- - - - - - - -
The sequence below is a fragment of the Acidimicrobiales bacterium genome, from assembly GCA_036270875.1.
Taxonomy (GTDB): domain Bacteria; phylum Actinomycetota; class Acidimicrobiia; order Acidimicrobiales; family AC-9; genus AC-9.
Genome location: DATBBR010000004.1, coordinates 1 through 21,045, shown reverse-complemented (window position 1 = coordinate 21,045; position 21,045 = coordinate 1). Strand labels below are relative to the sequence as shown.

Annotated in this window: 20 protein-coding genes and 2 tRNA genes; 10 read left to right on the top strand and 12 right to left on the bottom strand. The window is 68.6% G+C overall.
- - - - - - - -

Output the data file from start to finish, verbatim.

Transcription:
The sequence below is a fragment of the Acidimicrobiales bacterium genome, from assembly GCA_036270875.1.
Taxonomy (GTDB): domain Bacteria; phylum Actinomycetota; class Acidimicrobiia; order Acidimicrobiales; family AC-9; genus AC-9.
Genome location: DATBBR010000004.1, coordinates 1 through 21,045, shown reverse-complemented (window position 1 = coordinate 21,045; position 21,045 = coordinate 1). Strand labels below are relative to the sequence as shown.

Annotated in this window: 20 protein-coding genes and 2 tRNA genes; 10 read left to right on the top strand and 12 right to left on the bottom strand. The window is 68.6% G+C overall.